New Study Reports Shanghai Faces Serious Future Flooding Danger
Shanghai, China's largest city by population (23 million) and one of the world's great commerce hubs now faces an uncertain future from major floods, according to a new study. Worse, the city has not taken heavy-duty measures to protect itself, the study warns.
Still recovering from three consecutive typhoons that hit the city in early August, Shanghai could be hit even harder from floods that could decimate the city's economic life in the coming years.
Shanghai is the most vulnerable to serious flooding among nine big coastal cities around the world, a study suggests.
Scientists from Britain and the Netherlands shared data for the study. The study was backed by the UN scientific agency Unesco and the Dutch government.
Full details appeared in Natural Hazards, a journal of the International Society for the Prevention and Mitigation of Natural Hazards headquartered in both New York City and Heidelberg, Germany.
The findings are based on a new measure called the Coastal City Flood Vulnerability Index.
Researchers focused on nine large coastal cities built on river deltas: Buenos Aires, Calcutta, Casablanca, Dhaka, Manila, Marseille, Osaka, Rotterdam and Shanghai. They found that the prosperous Chinese metropolis was more vulnerable than poorer cities such as Dhaka.
The study found Shanghai is more at risk than other big cities, partly because of its physical exposure from a long coastline and the large volume of river water flowing through the city, Although a large population lives along the coast in flood-prone areas, the city has invested less than its European counterparts in various forms of protection, according to the study.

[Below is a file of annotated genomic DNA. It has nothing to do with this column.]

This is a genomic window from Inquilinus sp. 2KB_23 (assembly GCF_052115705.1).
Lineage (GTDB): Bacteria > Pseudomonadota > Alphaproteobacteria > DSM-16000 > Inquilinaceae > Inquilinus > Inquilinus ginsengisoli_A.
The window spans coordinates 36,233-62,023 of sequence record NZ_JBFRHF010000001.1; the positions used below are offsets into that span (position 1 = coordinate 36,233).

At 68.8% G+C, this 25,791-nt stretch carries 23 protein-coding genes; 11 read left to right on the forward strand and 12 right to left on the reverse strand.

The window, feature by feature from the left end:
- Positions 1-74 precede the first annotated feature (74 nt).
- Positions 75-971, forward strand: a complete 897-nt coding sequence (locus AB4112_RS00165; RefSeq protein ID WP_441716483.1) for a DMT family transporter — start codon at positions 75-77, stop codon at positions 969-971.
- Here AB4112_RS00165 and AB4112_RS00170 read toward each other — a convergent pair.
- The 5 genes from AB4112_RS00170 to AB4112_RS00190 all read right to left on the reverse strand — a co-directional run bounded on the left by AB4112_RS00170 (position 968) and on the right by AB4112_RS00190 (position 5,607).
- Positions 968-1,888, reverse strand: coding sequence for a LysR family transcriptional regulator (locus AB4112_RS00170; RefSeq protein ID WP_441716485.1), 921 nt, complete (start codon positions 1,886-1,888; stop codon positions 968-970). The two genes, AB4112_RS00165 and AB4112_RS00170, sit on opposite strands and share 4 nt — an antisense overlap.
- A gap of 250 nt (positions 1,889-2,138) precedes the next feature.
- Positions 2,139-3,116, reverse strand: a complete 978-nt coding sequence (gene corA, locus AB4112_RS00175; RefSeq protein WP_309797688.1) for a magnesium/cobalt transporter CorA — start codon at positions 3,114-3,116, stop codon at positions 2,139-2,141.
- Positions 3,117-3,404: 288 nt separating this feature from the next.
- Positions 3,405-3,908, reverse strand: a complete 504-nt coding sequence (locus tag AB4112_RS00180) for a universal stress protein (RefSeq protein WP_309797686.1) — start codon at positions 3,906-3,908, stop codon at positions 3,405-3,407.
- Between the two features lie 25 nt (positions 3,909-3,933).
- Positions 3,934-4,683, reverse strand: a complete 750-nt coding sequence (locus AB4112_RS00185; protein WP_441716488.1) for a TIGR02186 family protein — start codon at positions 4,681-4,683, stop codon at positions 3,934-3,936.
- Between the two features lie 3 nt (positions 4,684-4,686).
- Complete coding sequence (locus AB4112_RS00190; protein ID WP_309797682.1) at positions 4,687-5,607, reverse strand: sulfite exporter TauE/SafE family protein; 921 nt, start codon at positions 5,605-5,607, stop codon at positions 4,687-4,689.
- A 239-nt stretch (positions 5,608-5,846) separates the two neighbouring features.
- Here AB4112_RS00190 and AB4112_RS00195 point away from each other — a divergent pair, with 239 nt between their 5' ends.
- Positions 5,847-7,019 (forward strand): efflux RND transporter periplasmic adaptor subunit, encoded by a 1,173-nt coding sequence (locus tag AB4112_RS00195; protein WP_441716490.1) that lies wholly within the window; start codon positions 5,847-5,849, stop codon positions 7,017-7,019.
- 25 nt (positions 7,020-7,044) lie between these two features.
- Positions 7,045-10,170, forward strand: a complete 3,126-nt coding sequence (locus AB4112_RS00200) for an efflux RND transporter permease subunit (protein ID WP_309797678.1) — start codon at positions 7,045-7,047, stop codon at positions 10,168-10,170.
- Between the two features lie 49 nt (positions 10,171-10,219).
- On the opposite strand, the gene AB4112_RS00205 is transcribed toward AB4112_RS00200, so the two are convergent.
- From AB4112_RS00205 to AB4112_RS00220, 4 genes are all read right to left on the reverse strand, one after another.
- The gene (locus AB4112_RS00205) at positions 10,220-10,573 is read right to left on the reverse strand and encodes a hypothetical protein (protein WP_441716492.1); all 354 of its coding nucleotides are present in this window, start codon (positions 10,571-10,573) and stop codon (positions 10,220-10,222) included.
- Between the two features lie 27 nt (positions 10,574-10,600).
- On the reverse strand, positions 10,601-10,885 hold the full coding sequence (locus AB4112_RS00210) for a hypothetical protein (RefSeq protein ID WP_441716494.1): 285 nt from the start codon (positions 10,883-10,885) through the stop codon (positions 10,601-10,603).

Nigel Wright of the University of Leeds in Leeds, West Yorkshire, England, notes. "A 'once in 100 years' flood in Shanghai would lead to widespread damage, with serious consequences for the city, across China, and through wider economic links for the whole world." Wright was one of the study's authors.
The study also suggested that emerging economies in Asia faced bigger risks from natural disasters than European cities. For example, Dhaka is regularly hit by tropical cyclones and floods, yet, like Shanghai, it has few defenses in place. Manila and Calcutta are also highly vulnerable because of their large populations and degree of exposure to storms.
According to the study, the European cities of Marseille in France and Rotterdam in The Netherlands are also exposed to serious flood risks from storms, high river flows and numerous low-lying areas. But these cities have good flood management infrastructure and tight building regulations, so they are the least vulnerable, the study suggests.
"When a big flood hits, you will still get flooding but these European cities will bounce back quickly." said Wright said.
The method used by the researchers incorporates 19 components, including the level of economic activity in a city, its speed of recovery, the number of flood shelters and the awareness of people about flood risks. Other index components look at the level of administrative involvement in flood management.